Last year, when my lovely wife was working in town, or more precisely, last spring, somehow through her work, the woman I love acquired a coupon for 2 free rounds of golf. In another town. Forty-five minutes away. Beside a lake. With a golf cart included. For free.
She said I should take the boy. Which was, I agreed, a magnificent idea. Because while I in no way claim to have any sort of natural ability when it comes to golf, I have enjoyed myself whenever I've gone. And the boy loves to golf, so it would be a nice thing to get off the farm and do something a bit out of the ordinary with him for a change.
Plus it was free.
So we pinned that coupon to the cork board beside the door as a reminder of all of the fun we were going to have.
And then I went to work. Every day. Because the year before, when I was thinking about things I wished I had done differently over the past year when the numbers on the top of the calender increased by a single digit, I had thought, I'm going to try to apply myself to what I do, to the best of my ability, in an attempt to be an even more productive farmer.
Every day, when I put on my overalls and laced my boots, I looked at that coupon, and thought, we're going to have a great time golfing, the boy and I.
Slowly, the summer drifted on and fall came creeping in, as falls tend to do, while we try to cling to days of shorts and t-shirts. And that coupon that had been a reminder of the good times in store for the boy and I, became more of something we now needed to squeeze in, between trying to keep my combine running, and making feed for the cows to last the winter.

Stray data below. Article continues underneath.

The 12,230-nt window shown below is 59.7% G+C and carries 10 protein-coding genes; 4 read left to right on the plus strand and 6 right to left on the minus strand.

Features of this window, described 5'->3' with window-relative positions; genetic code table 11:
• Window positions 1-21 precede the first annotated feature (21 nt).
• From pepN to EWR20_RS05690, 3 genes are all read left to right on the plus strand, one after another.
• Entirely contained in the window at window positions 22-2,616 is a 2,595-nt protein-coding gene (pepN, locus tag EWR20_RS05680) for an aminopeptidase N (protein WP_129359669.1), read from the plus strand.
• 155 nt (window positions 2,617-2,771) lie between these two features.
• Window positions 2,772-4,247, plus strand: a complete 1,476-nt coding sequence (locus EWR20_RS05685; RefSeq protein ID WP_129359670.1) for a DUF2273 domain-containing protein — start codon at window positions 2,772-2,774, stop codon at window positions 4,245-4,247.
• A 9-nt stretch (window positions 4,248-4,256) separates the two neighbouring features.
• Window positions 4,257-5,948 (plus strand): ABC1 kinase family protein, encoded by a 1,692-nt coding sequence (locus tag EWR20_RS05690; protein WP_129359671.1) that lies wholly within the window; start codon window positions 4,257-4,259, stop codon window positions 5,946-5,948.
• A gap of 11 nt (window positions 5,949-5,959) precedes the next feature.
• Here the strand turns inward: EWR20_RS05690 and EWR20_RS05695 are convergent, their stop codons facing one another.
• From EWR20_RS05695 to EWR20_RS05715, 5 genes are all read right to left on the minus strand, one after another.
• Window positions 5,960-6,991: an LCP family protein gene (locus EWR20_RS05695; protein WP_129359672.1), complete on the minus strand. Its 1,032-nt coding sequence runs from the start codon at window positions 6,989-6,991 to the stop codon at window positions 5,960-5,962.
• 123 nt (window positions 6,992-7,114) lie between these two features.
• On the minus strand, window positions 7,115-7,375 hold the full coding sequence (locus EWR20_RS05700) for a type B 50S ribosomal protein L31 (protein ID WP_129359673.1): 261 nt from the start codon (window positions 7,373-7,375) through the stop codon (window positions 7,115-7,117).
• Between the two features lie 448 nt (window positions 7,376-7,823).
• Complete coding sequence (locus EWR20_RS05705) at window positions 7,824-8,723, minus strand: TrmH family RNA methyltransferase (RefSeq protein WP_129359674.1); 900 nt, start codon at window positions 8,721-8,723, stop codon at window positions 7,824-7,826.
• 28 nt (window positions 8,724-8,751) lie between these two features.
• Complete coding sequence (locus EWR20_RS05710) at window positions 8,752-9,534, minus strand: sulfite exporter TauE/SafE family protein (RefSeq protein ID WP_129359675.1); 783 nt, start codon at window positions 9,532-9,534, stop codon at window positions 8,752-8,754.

Until it was finally obvious that we were't going to be able to go. So I tried to see if one of his brothers could take the boy, but they were busy too, and when I finally couldn't even give the coupon away any more, it got taken off the cork board, beside the door, and tossed into the trash.
But, I had been productive, and we filled all of our grain bins, and even some bins we had to borrow from our neighbours to store all of that grain we produced. Then the grain prices started to fall.
So now, even though we produced good quality grain, in vast quantities, it's worth about half of what we got last year.
I don't know how to budget for that. I don't know how to sit down and say, "I'm going to work my ass off so I can bring home half the pay." But more importantly, how do I justify the time I took from other things, in order to try to provide more for my family, only to come up short in all aspects?
I don't know what the answer is,
.........but I wish I had gone golfing.